Talk:Alchemy/Archive 1

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Items removed from Talk:Alchemy Jorge Stolfi 03:21, 29 January 2006 (UTC)

"Alchemy in music"

The alchemy in music section reads a little bit too much like a simple advertisement for that album. I'm going to make the wording a little bit more neutral, or add the information to the relevant article on the band itself.

"Universal panacea" a tautology?

Isn't "universal panacea" a tautology? I would have edited it right away but 1) there is a separate (stub) article about it 2) there is no other article about 'panacea' in the meaning of a universal cure and 3) "universal panacea" is mentioned as a goal of alchemy of which I know very little. 02:33, 24 July 2005 (UTC)

Yes it is, and I'm going to fix it. 'Pan' means 'all' and 'akeai' means 'to heal', so a 'universal panacea' is a 'universal universal cure'. Protozoid 22:44, 29 July 2005 (UTC)


From the perspective of modernity, which holds modern science as the pinnacle of knowledge and awareness, alchemy was the discipline that gave birth by way of schizogenesis (by way its very scissipation) to the modern science of chemistry. In the wake of the modern, alchemy and alchemical thought were supposed to have all but disappeared, with critical hermeneutics and chemical physics as its divided and divisive offspring. But as this article will show, not only has the alchemical precursor to these disciplines perdured and endured beyond the bounds of its supposed bane, but in fact its scissiparous progeny -- especially the science of modern physics and chemistry -- have of late (and into the forseeable future) been moving steadily back, while endlessly progressing forward, to the fundaments of alchemical theory itself ... for instance in contemporary physics with the acknowledged relevance of the manipulator in any and all experimental inquiry, the proven persistence of the uncertain on the horizon of 'specificity' and scientific 'certainty' (Heisenberg's uncertainty principle -- the indubitably alchemical ambiguity of scientific entelechy -- q.v.), the now-limitless subdivisibility of the so-called indivisible (the 'atomic' as in fact endlessly 'sub-atomic' -- sublimely so, indeed), et cetera ... A similar list could be drawn up on the side of the hermeneutic arts (artistic theory and criticism), with Derrida in the role of Heisenberg for instance. In any case -- Eclecticology 02:58 Sep 8, 2002 (UTC)

Reverted anonymous contribution

I've reverted from this contribution by anonymous. One does not explain alchemy to an encyclopedia reading public by trying to outdo the alchemists in the use of obscure pedantic language. When he later corrected the spelling of the word "lead" (i.e. the metal) to "led" the seriousness of the contribution was in even greater doubt.

  • > Alas, too many presumptions -- the presumption
  • > that the anonymous constribution was contributed
  • > by a native speaker of English ("the spelling of
  • > the word" put "the seriousness of the contribution"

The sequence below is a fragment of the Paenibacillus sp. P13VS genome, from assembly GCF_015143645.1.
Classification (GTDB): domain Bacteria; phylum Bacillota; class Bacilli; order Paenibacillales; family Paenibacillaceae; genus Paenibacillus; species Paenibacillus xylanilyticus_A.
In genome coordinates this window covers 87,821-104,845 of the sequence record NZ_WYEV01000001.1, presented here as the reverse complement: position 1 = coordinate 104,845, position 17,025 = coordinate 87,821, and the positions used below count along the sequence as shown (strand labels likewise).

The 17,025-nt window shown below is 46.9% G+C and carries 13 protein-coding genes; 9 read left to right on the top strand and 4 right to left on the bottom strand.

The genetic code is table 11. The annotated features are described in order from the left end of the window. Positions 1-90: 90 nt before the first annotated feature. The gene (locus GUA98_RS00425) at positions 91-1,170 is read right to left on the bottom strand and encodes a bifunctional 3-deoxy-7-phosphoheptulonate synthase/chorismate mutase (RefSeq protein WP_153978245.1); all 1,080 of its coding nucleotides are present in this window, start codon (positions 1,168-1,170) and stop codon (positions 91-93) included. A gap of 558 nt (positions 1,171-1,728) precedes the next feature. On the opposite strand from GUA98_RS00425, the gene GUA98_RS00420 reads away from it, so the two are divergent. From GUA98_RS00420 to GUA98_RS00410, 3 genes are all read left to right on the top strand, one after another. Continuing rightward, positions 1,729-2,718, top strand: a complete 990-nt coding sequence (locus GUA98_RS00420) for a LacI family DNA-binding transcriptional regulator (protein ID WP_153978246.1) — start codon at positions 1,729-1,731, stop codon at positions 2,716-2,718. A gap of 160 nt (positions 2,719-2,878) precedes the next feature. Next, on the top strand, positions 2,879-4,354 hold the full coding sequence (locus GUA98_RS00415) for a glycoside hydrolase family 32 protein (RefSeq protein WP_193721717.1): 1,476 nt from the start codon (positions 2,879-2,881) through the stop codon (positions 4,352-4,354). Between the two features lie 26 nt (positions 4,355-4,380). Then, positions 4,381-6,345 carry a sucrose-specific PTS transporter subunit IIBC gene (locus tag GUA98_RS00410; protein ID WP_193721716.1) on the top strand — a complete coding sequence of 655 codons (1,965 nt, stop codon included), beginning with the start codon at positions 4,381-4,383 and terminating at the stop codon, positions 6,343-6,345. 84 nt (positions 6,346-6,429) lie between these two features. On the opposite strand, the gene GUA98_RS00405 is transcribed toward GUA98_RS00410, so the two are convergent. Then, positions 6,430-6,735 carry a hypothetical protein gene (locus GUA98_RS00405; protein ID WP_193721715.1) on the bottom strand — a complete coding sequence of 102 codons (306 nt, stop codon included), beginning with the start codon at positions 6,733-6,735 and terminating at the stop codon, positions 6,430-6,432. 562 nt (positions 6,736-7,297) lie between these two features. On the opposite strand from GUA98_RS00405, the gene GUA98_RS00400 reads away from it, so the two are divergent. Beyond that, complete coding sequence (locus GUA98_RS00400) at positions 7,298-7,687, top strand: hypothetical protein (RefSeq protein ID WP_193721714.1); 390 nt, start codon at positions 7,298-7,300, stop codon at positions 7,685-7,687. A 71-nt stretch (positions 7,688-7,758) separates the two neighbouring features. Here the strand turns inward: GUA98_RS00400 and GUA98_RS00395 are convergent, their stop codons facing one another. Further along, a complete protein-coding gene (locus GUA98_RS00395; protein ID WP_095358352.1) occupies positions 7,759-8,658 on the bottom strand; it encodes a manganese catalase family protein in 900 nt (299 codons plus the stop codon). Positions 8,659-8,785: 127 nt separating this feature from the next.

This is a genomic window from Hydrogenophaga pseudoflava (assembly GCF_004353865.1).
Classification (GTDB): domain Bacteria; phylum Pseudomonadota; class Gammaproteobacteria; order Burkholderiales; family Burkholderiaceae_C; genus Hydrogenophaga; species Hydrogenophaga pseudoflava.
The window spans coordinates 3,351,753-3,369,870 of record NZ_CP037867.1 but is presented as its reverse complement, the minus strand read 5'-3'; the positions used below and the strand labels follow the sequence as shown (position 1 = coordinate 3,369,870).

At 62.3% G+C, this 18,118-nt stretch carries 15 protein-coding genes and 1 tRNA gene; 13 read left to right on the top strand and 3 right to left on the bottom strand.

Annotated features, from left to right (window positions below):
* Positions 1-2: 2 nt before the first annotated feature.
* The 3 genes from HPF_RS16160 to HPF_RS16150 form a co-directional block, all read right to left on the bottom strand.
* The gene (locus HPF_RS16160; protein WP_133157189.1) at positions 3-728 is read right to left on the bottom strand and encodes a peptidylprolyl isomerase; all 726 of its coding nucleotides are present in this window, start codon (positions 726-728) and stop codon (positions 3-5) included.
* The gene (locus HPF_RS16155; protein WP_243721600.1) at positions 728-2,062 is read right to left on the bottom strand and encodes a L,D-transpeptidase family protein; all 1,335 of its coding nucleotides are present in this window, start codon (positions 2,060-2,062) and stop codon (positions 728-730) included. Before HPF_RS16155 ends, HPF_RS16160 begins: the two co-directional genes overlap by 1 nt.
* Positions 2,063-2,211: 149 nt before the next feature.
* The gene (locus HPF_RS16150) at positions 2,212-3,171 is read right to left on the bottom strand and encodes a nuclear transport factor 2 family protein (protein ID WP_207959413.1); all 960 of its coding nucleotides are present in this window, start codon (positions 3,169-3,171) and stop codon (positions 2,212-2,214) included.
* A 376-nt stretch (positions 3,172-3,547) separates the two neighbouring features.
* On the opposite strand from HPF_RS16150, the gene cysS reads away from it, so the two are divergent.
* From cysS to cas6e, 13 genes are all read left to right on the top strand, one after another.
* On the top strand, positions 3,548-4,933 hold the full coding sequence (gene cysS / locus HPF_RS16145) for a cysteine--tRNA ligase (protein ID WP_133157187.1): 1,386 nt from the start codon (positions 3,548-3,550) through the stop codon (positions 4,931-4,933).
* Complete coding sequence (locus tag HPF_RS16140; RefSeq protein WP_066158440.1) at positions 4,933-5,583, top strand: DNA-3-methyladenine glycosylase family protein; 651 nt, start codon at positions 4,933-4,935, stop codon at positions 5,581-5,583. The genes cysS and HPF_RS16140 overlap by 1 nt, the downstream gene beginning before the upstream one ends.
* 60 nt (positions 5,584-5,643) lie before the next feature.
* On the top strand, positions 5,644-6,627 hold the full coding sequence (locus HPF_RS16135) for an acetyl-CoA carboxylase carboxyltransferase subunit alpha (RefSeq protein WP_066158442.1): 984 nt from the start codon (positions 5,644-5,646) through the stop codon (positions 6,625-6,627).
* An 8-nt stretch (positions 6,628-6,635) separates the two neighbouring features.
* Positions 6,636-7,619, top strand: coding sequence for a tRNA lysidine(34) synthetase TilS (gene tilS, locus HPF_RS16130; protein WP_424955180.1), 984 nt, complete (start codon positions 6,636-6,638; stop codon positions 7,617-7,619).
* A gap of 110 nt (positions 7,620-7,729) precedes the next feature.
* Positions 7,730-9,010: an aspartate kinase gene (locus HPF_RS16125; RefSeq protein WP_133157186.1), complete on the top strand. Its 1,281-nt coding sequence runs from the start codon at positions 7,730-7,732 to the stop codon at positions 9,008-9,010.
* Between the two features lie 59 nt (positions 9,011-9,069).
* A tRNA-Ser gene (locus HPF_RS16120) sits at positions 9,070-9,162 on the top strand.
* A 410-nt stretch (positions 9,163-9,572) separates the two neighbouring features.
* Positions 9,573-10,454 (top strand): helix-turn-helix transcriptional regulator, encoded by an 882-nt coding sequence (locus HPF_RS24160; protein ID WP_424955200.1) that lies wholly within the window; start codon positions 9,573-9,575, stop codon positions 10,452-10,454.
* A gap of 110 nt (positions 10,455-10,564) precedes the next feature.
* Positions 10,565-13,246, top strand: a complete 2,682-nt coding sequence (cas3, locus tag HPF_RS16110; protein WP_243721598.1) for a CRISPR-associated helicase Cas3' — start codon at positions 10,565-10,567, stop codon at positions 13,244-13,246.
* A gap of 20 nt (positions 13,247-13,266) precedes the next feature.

• > into "doubt"); the presumption that the writer was
  • > a man and not a woman ("he later", et cetera);
  • > the presumption, triumphantly inscribed at the end
  • > of the article, that "With the birth of modern chemistry,
  • > alchemy was made impotent" and that "As scientists
  • > began to discover and rationalize the clockwork of the
  • > universe, alchemical theories were thrown to the waste
  • > bucket, unneeded and forgotten"; and the presumption of
  • > reversion -- the utter elimination of the contribution
  • > altogether, on the basis of these other presumptions.
  • > And if all of these presumptions were wrong? ... If,
  • > for instance, the woman who had contributed to the project
  • > was in fact a francophone expressing herself to anglo-
  • > phones? If she was moreover a student of alchemical philo-
  • > sophy (the history of alchemy from antiquity to modernity)? ...
  • > No: better to consign these contributions to oblivion and
  • > reinstate the former "eclectic[o]logical"/"reading public"
  • > presumptions. The critical absence of an a in lead (the
  • > English word for the element Pb, Plumbum, from the Latin)
  • > reveals a hesitation that merits not only the Eclectic's
  • > doubt, but more -- much more: "even greater doubt." Indeed,
  • > the greatest doubt of all! This is the veritable sign of signs,
  • > true testimony to a pedagological poverty, n'est-ce pas?
  • > The absent a. Such a thing is definitely the revelation
  • > of an total lack of "seriousness" ("the seriousness of the
  • > contribution was" thereby cast "in even greater doubt").
  • > Best of luck on your logy, Eclecticology. À jamais encore.



exeunt les anonymes.


This article is truly excellent. We should recruit more students to donate their research papers here.

My only criticism: it should be noted that the philosopher's stone was real, and has been found, that being bombardment of lead with atomic particles to turn it into gold. Their methods were primitive, but their goal, if not practical, was at least attainable given some level of technological 'magic'.